Tuesday, February 23, 2016

real talk Tuesday :: on mental illness

about real talk Tuesdays: sometimes I like to talk about the real and heavy stuff that is going on in my life. it's not a regular thing that happens every Tuesday, but I tried to streamline it down to only being on Tuesdays, if ever. (that said, not every post that happens to be on a Tuesday is going to be heavy.) they're written stream of consciousness because they are typically snippets from my actual journal.


I have been mentally writing this post for months. I just wish that I would have taken note of at least some of it, because when I sat down to actually type it out, my mind just started wandering other places. I had originally started this draft in November, and I was planning on publicly sharing it in January at the beginning of the year, but then I looked up when National Eating Disorder Awareness Week is, and I figured that that week (this week!) would be the time to share.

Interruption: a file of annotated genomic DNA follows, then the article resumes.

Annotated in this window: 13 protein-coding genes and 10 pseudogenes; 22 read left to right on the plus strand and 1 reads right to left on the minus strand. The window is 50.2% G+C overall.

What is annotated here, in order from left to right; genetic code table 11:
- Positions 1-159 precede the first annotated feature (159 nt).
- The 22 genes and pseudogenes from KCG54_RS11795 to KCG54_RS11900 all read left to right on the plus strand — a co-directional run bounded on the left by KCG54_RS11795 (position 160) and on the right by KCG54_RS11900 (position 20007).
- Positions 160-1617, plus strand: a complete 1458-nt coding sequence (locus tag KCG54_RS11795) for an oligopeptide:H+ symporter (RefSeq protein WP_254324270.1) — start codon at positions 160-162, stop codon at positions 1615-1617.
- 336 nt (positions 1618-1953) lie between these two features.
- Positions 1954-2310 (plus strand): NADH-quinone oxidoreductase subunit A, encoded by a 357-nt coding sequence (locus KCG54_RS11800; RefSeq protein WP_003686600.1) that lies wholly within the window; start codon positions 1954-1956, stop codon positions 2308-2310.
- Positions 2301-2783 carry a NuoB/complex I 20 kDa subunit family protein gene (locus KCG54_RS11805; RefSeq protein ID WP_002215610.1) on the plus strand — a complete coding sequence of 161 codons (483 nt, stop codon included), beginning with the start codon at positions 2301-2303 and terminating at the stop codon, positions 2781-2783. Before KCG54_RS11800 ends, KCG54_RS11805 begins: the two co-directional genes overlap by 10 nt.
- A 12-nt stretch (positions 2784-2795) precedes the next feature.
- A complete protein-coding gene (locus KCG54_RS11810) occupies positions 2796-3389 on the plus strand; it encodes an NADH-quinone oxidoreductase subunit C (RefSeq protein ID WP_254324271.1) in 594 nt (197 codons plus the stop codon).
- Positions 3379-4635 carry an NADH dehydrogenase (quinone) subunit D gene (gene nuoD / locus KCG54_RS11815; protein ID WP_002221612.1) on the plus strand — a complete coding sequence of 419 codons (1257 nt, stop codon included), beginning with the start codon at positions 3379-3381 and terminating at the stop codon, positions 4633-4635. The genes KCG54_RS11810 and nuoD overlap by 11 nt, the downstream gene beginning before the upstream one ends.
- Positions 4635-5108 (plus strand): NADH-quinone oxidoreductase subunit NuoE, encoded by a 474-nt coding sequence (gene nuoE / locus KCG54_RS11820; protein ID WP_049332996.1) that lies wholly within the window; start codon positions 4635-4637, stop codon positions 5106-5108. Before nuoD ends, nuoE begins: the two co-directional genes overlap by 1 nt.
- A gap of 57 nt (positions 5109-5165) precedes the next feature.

the problem is that I really don't know when the beginning was. I was always made fun of and picked on through elementary, middle, and high school. for most of the first three years of high school, I would eat lunch with my upperclassmen friends in one of the upstairs hallways, and then senior year I started eating in the commons again with my friends, and it made me just feel really weird. I just felt so awkward eating around people, and I don't really have an answer as to why. I am just so so self conscious and I constantly feel like the people around me are judging me, when I know that for the most part, we're all just more focused on ourselves to really pay attention to what others are doing.

at some point, I stopped bringing food with me to the motel when I would work at night. I would just get so busy with everything going on that I wouldn't take the time to take a break to eat. I'm not blaming this on the motel. I'm not blaming this on anyone there either. I know in my heart that I can take the time when I need the time, and that I just need to listen to my body and take care of it.